I’ve started to set up the space I’m going to be working with for my next project, making sure the lighting is adequate for the photos I’ll be taking. I’m setting all of this up in my room, getting as close to the window as I can since I have poor lighting.
I’ve decided that the project is going to involve numerous playdough blobs moving around, focusing on color aspects and composition. After setting up my first shot I played around with the photos and figured out how I wanted the blobs to move and synchronize.
(Another angle for variance)
I also took shots using a more direct camera angle, allowing the texture of the wood to become the plane of focus. I prefer the simplicity of the direct shot rather than the zoomed out set.
I’ll be coming up with three ideas for my stop motion animation project; a minute long video with 30 fps for a resulting 1800 frames. The main subject matter that I chosen for my video is playdough (I have very little funds), though each idea will be toying with different concepts and elements.
The first idea involves a simple narrative with a dark morphing blob (dmb) avoiding a direct spotlight, with the light chasing the blob around the set. The dmb will be made of playdough, the light a flashlight, and the set a cardboard box. The narrative focuses on the blob initially avoiding, then eventually accepting the presence of light. The action will mostly be centered on the blob pinging and bouncing around the cardboard box to avoid the direct light. To aid in th e movement of these things I would be molding the playdough, using wire to support certain poses, and looping/repeating frames to create repeated motions (less frames to shoot). I want the movements to portray the contrast between peace/chaos, slow and rhythmic in some and sporadic in others.
This idea focuses on the narrative between two moving blobs of playdough, each blob represented by a different color. One blob would be circling around solo until the other enters the frame, where they would then swirl around each other in rhythmic “dance” until the one color assimilated the other in a slow progression, making one color. This would be set in a cardboard box, aiding some of the playdough movement with wire. I want the motion to appear rhythmic and dance-like, using repeating frames and looping movements to supplement for time.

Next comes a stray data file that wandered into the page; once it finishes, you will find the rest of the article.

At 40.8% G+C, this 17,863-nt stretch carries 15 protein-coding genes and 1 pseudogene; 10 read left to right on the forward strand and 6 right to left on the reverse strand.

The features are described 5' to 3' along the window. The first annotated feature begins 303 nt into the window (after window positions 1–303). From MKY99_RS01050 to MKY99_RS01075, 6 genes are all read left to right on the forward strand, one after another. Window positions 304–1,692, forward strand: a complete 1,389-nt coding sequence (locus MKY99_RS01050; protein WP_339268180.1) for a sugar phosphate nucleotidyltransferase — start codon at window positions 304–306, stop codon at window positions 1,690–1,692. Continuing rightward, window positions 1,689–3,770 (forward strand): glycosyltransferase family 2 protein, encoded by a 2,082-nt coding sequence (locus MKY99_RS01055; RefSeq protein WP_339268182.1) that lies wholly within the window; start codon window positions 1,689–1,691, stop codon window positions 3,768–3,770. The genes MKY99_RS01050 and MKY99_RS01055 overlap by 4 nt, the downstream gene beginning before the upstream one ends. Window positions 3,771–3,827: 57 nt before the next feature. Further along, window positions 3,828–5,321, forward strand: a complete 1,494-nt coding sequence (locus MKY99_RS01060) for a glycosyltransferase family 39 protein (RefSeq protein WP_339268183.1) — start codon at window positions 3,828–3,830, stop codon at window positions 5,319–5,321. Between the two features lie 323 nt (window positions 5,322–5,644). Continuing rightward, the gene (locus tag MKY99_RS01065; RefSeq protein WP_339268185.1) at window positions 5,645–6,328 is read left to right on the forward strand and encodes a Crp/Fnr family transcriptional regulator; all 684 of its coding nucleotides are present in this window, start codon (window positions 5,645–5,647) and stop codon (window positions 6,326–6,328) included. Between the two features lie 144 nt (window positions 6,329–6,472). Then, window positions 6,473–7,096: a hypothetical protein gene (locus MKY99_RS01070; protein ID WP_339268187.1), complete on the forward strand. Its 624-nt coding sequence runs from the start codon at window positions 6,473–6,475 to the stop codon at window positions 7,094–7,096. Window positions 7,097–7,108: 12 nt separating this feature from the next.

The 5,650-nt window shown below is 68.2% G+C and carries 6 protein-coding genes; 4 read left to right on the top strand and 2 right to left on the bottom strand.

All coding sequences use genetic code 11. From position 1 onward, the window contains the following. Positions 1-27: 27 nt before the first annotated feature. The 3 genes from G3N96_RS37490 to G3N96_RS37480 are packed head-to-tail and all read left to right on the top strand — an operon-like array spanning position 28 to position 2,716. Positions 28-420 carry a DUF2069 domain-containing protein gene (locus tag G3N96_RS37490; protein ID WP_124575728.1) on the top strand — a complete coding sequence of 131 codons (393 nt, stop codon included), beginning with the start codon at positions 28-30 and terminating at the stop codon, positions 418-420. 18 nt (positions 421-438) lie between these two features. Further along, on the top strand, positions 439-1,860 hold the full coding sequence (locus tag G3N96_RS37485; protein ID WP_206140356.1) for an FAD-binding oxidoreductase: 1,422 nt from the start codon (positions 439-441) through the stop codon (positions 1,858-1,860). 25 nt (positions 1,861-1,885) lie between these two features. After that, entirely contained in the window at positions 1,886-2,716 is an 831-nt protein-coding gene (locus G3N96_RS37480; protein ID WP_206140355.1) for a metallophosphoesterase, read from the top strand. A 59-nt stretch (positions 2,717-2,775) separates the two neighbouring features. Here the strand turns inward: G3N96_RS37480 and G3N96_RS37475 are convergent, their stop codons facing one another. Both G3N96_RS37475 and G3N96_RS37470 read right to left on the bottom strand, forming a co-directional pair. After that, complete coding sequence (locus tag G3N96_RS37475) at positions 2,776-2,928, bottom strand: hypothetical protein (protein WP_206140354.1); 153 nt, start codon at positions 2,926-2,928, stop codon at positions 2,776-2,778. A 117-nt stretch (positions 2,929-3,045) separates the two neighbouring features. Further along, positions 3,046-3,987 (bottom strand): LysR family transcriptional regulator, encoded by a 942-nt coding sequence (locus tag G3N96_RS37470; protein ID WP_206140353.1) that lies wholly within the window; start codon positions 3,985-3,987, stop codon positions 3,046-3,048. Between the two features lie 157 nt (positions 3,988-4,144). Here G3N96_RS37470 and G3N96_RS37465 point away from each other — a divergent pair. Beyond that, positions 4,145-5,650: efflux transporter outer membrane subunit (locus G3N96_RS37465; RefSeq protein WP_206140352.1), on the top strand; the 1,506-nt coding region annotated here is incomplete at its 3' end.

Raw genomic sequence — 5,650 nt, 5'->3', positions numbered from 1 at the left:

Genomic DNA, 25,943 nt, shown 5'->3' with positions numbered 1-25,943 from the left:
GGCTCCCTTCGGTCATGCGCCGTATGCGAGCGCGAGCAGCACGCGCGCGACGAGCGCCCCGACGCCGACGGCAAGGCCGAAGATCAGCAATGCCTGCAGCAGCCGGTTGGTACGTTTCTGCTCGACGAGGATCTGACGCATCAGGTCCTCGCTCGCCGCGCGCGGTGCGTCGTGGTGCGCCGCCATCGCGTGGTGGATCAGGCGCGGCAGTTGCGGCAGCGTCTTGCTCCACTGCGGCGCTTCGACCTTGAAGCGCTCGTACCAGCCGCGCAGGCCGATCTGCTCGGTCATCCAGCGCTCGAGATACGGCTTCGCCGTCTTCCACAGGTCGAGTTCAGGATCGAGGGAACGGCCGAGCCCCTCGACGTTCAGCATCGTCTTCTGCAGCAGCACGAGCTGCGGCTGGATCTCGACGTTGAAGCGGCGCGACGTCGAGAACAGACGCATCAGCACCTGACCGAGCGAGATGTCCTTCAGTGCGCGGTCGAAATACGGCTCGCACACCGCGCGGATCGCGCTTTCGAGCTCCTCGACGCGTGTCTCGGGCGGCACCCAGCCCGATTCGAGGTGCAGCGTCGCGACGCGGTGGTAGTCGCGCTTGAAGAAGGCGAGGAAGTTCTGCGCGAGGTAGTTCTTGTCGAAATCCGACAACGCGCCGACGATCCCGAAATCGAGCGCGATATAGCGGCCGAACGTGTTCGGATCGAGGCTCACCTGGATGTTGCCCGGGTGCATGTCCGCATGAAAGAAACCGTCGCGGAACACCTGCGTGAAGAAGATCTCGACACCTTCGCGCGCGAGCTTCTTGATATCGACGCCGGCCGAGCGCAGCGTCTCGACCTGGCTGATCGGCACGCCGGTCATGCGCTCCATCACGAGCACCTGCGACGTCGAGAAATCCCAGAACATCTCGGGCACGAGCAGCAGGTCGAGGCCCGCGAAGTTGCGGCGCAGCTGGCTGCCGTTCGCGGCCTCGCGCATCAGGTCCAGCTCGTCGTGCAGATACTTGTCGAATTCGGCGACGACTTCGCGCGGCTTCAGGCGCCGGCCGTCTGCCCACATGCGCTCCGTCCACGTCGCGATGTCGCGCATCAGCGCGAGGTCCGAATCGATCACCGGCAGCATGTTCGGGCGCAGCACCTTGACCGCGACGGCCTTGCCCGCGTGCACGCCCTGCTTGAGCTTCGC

The last idea involves a plastic model skull getting covered in patches of moving playdough and playing around with compositions. The skull would sit in its set (the cardboard box of course) and I would position the playdough to move around the skull and appear to go through the nose and eye sockets, playing with colors, movement, and camera angles. This stop motion would be much more abstract and needs an element of random intuition, though I want the overall mood to be portrayed through a gradual progression as the motion start slow and gets faster.
On August 24, 2019 from 00:00 to 23:00 I conducted my project focusing on color, narrative, and of course time. At every hour I would associate a color with whatever I was experiencing in that moment, noting the changes in my mood and environment throughout the day. I would not describe myself as synesthetic, so most of these colors are representations of basic emotions or mirror the environment in some form. I chose to represent the passing of a day through color as a way to simplify the narrative, allowing others to apply their own narrative to each color and hour. Colors have the potential to convey many meanings and messages, forcing the viewer to apply their own context into how one color might have led to the next. Within my project, shifts between color note the passing of a day as I start in Gainesville and drive 163 miles back to my hometown.
After listening to Radio Lab’s podcasts surrounding the notion of time, my immediate response was a flood of questions: How could two people seemingly living in the same environment have two completely different perception of time? Is every animal living in its own dimension of time? Is time perceived uniquely by every observer? After the flood of questions and a deep feeling of existentialism I began to ponder the impact of the individual’s perception of time. A student who must adhere to specific times throughout the day might feel they are a slave to their clock, their internal perception of time constantly disrupted by changing numbers. This is a bleak modern contrast to the Kalooly clock of birds mentioned in Radio Lab, in which activities are signaled by different bird calls throughout the day. The perspective of someone living by the numbers is drastically different compared to someone living by the bird chimes, and the key difference is the constant reminder of time; the stress surrounding time. Of course this is obvious, yet we find it almost impossible to hop off the merry-go-round of the clock hand once we’ve hopped on.